Isaiah is speaking to the people of Israel when they are scattered and oppressed, suffering under the yoke of their Babylonian captors. The Israelites have plenty to repent from—the prophets do not hesitate to point out that their idolatries got them into this mess in the first place.

Yet God still loves them, still longs to bring them home and renew, again, the everlasting covenant that binds them to God’s purposes in the world.

In what ways, I wonder, are we in exile today? In exile, often enough, because of our own idolatries? Perhaps we, too, are spending money on what is not bread, laboring for what does not satisfy. I don’t mean just our personal spending habits, I mean the way we all spend our energy, our love, our time, our influence, everything we have to spend. We might understand all too well what futile effort feels like. But honestly, what are we supposed to do? Here we are in post-industrial America, caught up in an extraction economy, maybe caught up in exhausting jobs, caught up in a culture full of prejudices and sicknesses. How do we slip the trap of all that? We have to survive somehow. We’re all sort of captive to Big Babylon Incorporated here.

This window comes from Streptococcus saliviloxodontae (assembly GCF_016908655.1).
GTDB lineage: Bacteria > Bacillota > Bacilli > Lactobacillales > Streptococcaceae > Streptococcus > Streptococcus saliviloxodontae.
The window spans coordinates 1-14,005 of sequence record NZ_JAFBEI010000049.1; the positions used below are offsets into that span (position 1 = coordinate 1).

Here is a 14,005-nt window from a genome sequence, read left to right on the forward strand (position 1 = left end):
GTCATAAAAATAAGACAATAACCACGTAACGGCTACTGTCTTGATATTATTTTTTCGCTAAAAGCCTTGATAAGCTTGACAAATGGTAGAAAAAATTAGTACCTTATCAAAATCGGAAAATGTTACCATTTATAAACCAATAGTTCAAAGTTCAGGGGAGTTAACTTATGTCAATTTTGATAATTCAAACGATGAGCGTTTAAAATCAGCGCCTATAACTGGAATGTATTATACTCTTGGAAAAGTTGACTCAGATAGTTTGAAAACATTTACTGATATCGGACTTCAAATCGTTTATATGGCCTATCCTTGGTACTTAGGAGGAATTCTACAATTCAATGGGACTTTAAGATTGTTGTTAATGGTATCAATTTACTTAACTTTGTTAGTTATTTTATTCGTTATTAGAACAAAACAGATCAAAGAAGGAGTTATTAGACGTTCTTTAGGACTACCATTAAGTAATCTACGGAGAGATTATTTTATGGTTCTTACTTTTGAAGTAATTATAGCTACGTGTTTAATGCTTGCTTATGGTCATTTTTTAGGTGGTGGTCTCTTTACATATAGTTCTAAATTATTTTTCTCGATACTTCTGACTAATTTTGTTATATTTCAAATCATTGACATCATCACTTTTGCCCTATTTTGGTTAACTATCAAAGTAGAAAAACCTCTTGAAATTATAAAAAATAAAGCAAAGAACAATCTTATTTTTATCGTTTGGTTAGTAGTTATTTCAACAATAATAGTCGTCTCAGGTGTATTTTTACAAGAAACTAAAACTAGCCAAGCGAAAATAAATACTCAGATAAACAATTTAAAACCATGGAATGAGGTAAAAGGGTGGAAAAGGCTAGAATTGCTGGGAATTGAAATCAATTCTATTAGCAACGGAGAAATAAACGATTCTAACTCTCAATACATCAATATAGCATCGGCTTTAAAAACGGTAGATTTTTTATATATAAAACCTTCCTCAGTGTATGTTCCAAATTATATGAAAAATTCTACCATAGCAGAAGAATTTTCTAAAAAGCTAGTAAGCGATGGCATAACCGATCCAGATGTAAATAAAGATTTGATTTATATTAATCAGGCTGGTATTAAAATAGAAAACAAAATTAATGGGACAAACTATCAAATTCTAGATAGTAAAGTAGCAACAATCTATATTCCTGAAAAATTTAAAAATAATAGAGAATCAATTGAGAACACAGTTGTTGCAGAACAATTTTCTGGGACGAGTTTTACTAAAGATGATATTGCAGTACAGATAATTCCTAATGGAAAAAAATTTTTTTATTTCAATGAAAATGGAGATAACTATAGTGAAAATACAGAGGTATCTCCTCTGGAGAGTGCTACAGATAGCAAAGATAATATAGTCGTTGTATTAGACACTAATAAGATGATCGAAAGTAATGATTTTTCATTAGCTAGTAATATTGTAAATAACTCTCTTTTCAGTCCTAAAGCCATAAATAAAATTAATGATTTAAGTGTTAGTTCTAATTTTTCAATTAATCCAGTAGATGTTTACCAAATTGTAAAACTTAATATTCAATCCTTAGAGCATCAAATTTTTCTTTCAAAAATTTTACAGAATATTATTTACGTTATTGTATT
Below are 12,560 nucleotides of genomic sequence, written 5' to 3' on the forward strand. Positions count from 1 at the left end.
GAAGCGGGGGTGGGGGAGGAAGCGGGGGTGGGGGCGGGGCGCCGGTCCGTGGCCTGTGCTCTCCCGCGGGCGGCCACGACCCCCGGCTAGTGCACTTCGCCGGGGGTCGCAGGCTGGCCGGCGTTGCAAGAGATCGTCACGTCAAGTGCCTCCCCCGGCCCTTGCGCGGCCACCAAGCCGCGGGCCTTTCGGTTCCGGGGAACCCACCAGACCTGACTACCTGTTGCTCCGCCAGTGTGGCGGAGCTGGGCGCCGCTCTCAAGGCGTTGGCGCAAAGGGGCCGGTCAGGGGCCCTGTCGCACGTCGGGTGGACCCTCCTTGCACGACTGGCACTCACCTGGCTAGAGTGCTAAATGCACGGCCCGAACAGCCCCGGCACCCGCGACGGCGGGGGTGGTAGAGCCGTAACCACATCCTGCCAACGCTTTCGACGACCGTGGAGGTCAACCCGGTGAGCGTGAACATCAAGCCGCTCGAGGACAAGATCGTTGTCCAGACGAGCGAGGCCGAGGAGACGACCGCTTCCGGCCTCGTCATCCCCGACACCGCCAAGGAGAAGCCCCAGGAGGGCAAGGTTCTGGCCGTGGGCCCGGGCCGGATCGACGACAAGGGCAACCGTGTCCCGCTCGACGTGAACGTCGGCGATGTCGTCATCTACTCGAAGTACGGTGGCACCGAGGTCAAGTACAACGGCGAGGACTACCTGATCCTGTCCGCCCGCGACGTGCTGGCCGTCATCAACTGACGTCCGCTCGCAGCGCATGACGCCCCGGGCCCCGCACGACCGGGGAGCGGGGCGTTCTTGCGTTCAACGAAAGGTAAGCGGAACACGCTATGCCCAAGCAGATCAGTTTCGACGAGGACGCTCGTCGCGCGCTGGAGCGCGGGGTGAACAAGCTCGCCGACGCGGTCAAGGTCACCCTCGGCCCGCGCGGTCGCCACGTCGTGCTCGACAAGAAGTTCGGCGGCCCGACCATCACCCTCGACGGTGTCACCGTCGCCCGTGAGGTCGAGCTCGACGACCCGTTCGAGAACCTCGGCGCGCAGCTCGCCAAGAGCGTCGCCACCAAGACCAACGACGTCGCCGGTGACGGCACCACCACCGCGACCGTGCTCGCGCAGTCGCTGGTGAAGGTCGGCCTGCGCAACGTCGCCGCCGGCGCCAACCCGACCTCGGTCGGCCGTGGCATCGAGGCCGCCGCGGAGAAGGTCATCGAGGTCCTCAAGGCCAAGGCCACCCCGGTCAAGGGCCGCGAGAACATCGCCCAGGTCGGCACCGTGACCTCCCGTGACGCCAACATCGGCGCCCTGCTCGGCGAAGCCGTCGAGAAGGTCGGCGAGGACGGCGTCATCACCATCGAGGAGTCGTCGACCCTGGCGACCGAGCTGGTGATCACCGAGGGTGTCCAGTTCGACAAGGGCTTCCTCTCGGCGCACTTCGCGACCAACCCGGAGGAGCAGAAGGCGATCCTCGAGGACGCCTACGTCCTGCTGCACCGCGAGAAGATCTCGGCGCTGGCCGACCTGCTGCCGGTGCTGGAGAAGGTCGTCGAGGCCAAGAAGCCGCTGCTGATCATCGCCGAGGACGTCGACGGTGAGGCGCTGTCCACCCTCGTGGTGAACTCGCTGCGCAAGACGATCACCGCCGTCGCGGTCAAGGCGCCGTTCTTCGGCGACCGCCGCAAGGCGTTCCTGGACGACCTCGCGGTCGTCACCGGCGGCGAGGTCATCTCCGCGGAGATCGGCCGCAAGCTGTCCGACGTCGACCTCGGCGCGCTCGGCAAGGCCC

I think God understands this. So God calls us, from within this exiled place, to return, to come to the full life God offers—for free. God calls us to return to the deep goodness that God built into our created origins, to a harmonious community of creation that God declared, in Genesis 1, to be, as the Hebrew says, tov me’od: very good. 

It’s remarkable to me that the grand climax of this passage focuses on plants: “Instead of the thorn shall come up the cypress; instead of the brier shall come up the myrtle.” The people of Israel are languishing under a foreign empire, and God is promising cypress and myrtle? I mean, cypress and myrtle are great, but really?

Well, yes. When God waters the earth in verse 10, plants grow. They grow, partly to sustain people with what we need. And I think in this passage plants are more than metaphors. They are teachers. They teach us about the reliability and expansiveness of God’s purposes.

Verse 11 of our passage declares, The word that goes out from my mouth shall not return to me empty. It shall accomplish that which I purpose. God’s word is reliable.

And what is that purpose? Rejoicing, of all things. Notice that, in verse 12, this rejoicing is not just for humans, but for the whole creation:

You shall go out in joy;
and be led back in peace;
the mountains and the hills before you
    shall burst into song,
    and all the trees of the field shall clap their hands.